So, when a coach told me to change my batting stance, I would do just that. I know that being adaptable is an important quality because wherever I land for college, the coach will certainly want to make improvements to my game and I need to be open to those and embrace the process (two steps back, one step forward!).
These most well-intentioned and informed professionals had the best of intentions, too. All of them showed me such kindness and consideration in taking an interest in my success while at the same time, having appropriately high expectations.
I felt on top of the world when some softball greats generously offered sound tips, feedback and instruction on aspects of my game. After all, how can you go wrong when the best in our sport give you a recipe that explains how they succeeded?
Crazy as this sounds, I felt so inspired and excited each time that someone would pick apart something I would do, because this might be the missing ingredient in my recipe for being the best pitcher, hitter, first baseman and teammate I can be.
I was proud that I could take their constructive criticism in the spirit in which it was given and that gave me confidence that I could handle the toughest of coaches, too.
But, I actually suffered for the advice. My mechanics became a mashup of trying to please each person who offered critique. I could feel my form deteriorate as the late fall and early winter seasons progressed.
Why was I slipping backwards after taking all the great advice I received? It just did not make sense to me. But at the same time, it made perfect sense that I could not do two things at once that don’t work together!
The best way I can describe what happened is to tell you about the time my 90-year-old grandmother wanted to make lunch for me. My favorite sandwich was tuna fish and my mother would never make it because she found the smell repulsive.
Nana lived with us in a little suite we built on to our house that had its own kitchen and my brothers, sisters and I would pop over and visit her constantly throughout the day. Nana loved to feed us and to do little things that would be special to us.
So she decided to treat me to a tuna fish sandwich. Well, her eyesight was failing, and instead of grabbing the jar of mayonnaise, she added marshmallow fluff. Gross, right? I totally ate it, by the way.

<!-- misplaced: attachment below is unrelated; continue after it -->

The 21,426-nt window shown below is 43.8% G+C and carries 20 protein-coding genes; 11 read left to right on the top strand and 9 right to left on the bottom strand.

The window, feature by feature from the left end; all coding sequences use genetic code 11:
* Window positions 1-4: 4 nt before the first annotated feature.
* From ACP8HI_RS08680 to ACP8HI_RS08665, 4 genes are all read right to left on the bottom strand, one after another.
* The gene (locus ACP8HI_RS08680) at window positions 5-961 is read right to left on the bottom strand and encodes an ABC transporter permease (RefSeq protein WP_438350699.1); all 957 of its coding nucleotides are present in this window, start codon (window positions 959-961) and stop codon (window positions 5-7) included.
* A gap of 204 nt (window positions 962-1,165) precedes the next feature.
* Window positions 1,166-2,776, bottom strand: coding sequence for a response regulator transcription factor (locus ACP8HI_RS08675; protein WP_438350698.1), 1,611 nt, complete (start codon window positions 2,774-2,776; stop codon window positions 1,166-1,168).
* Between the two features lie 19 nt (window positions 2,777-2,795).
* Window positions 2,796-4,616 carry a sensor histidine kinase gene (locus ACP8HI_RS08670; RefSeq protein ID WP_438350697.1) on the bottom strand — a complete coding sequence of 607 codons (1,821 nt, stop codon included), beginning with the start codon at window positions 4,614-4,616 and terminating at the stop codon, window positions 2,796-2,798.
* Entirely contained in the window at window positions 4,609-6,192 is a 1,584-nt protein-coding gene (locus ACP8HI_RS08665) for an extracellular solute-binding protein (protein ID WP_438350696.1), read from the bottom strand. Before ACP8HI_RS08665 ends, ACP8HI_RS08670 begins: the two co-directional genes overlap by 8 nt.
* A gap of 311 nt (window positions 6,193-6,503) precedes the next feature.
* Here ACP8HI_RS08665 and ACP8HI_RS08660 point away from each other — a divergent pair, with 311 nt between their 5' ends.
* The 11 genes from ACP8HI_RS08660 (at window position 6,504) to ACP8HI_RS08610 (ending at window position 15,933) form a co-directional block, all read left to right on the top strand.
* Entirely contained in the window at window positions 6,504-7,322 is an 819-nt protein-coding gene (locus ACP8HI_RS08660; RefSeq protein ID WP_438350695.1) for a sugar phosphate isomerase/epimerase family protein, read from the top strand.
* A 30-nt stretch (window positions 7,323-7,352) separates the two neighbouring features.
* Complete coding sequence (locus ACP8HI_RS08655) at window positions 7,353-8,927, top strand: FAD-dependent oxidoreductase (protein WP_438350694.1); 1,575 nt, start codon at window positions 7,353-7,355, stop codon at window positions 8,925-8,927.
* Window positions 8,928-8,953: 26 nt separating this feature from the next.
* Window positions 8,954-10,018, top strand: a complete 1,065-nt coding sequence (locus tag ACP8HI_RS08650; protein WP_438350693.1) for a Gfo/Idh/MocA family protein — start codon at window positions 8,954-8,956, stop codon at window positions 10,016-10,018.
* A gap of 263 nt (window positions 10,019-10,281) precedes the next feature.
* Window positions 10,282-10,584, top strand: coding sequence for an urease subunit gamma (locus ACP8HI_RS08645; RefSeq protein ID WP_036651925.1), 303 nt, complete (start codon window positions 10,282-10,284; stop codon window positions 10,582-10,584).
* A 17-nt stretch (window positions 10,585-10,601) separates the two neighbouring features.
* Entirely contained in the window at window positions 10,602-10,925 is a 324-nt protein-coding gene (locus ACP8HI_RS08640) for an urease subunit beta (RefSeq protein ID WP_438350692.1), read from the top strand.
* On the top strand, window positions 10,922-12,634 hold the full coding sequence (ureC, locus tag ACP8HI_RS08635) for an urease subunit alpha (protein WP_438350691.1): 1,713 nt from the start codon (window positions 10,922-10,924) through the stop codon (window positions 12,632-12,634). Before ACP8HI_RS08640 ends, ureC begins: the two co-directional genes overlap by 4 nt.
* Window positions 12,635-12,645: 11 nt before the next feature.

Well, my mechanics became a marshmallow fluff and tuna fish sandwich instead of a gourmet meal. The individual ingredients were great but put them together and EWWW!
In an effort to avoid making a tuna fish and marshmallow fluff sandwich of my pitching and hitting, I decided to try each suggestion that was offered when I would attend a camp, I write them down in a notebook for reference and I also share those insights with the coaches I see regularly because they are humble enough to be constantly learning and evolving, too.
As my pitching and hitting mechanics change from my increases in strength, height, agility, and experience, I can try those tips again because what doesn’t work right now, might be just what I need later and I might need to abandon something I believed in all along that no longer fits.
While looking at random internet Kermit the Frog memes about spilling tea, it hit me: No matter how hard you try, you simply won’t be everyone’s cup of tea.
And, of all the advice that was offered to me about my pitching mechanics and hitting and honestly for literally every aspect of my game, I realized that I had to pick an approach and drink the Kool Aid.
I am not going to be the right fit for everyone and that is okay! Shout out to Kermit!
Of all the life lessons I have learned and continue to learn as I experience the highs and lows of my personal recruiting journey, I know that this realization empowers me to be myself, and if a coach sees something special in me, and I see something special in them, then their trusted advice is the recipe I will follow to be a success.
The thing is, I will be someone’s cup of tea, and I can’t wait to see where I can add just the right spice to someone’s roster someday.